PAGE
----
ThoughtStormsIsNotAMuseum it doesn't have to remember everything.

In fact it needs some WikiComposting

But it's worse than that.

It actually needs to forget some stuff

I'm looking at pages today which were written 15 years ago.

The topics of these pages are completely relevant to modern discussions.

BUT ...

there are 20 links and discussions from 15 years ago. And only 1 or 2 from today.

Normally tacked on the end.

But today's links and discussions and framings are far MORE important and urgent than the older ones.

I don't want to throw the old ones away wholesale. It's not that they aren't interesting, or sometimes very informative. But somehow the weighting is wrong. We need ways for older ideas to naturally recede and not be "deleted" but gradually overwritten / swamped by the newer stuff.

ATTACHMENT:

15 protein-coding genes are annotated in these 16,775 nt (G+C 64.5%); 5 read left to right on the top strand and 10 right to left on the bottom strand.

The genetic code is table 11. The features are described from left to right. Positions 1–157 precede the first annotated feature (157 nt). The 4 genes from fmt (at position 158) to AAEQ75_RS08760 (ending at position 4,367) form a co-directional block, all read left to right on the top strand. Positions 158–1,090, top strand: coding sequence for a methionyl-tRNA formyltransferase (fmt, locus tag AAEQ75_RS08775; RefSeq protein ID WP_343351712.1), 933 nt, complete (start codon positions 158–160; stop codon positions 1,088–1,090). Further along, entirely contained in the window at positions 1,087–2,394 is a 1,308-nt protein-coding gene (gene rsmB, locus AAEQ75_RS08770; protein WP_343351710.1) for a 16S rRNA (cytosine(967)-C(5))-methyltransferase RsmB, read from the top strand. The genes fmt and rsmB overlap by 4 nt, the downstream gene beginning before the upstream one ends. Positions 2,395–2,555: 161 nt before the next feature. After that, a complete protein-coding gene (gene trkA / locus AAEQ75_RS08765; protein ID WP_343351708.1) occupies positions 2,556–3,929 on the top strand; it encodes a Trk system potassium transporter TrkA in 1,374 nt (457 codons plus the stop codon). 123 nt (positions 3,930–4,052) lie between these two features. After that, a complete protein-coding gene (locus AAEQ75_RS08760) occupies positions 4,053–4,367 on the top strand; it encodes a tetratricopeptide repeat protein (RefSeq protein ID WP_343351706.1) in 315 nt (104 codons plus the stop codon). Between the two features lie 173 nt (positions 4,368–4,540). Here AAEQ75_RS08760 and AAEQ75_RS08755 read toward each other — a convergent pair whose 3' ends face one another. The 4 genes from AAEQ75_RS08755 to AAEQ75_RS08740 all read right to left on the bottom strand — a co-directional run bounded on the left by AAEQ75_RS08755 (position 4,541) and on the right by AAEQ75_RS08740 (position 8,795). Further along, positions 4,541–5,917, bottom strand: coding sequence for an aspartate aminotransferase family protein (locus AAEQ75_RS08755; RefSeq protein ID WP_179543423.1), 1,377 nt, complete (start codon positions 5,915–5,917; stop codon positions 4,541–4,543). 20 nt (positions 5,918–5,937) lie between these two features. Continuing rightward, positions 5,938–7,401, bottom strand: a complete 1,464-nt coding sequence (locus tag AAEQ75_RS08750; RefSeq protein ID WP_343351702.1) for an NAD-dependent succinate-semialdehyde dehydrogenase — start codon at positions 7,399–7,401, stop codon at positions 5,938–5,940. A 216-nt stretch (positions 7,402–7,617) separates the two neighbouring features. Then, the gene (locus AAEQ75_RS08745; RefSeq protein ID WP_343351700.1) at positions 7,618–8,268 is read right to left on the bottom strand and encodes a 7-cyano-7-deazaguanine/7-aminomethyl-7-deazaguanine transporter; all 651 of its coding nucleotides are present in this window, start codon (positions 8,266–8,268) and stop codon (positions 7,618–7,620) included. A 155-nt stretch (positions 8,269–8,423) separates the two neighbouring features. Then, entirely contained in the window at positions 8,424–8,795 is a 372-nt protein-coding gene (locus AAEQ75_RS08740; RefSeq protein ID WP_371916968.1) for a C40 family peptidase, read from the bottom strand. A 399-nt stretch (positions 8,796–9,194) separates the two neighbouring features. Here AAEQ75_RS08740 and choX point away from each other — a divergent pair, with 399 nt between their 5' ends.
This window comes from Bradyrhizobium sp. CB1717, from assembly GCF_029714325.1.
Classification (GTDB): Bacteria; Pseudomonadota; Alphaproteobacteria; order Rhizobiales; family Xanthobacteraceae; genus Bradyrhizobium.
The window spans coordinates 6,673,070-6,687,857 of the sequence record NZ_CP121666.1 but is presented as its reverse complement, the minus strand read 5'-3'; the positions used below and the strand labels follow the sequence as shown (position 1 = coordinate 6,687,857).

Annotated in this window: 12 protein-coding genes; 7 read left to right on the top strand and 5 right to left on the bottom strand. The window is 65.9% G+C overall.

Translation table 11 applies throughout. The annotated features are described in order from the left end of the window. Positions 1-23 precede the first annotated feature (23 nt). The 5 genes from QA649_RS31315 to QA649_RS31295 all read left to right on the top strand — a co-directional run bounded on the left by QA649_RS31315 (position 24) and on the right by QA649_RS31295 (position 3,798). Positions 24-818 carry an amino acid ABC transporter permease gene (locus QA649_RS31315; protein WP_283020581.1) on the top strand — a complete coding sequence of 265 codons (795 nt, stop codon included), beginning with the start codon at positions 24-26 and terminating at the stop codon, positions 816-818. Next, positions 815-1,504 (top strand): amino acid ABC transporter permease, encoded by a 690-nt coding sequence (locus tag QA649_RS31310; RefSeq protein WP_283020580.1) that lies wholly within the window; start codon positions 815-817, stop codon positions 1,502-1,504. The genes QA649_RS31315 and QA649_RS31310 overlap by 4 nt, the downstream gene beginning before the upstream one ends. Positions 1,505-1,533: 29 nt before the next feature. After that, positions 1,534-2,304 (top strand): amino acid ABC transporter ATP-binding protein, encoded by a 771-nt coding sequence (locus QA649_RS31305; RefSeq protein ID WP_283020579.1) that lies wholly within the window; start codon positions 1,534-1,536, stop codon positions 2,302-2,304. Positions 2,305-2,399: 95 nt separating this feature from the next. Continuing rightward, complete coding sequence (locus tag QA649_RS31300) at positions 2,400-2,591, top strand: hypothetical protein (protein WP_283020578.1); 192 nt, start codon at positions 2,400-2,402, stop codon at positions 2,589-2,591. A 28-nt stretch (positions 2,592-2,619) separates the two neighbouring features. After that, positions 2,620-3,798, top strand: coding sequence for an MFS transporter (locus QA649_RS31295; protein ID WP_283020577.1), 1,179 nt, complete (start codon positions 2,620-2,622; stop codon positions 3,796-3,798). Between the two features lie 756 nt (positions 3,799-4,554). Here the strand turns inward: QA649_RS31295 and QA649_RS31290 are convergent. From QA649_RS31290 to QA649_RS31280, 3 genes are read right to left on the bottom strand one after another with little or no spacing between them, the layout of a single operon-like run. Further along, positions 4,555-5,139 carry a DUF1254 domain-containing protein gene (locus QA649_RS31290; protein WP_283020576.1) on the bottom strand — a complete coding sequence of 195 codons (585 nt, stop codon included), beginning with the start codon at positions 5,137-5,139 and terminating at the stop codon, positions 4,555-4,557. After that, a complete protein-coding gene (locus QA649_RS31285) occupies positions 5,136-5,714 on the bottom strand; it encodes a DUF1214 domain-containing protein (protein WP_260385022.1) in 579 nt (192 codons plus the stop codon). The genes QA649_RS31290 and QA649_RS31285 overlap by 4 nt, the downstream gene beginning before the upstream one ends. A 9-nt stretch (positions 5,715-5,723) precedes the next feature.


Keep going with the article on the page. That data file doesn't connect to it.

That's how real memory works. The newer stuff is more prominent than the older stuff.

Here we have a kind of memory sclerosis. The older stuff sediments and canalizes. And that's fine, nature is like that. (See ShearingLayers in a city too)

BUT ... there must be a way for more recent / relevant stuff to stay "on top".

How can WikiNature incorporate the correct forgetting algorithm? Of things gradually receding into history. Not forgotten, but not dominating the newer?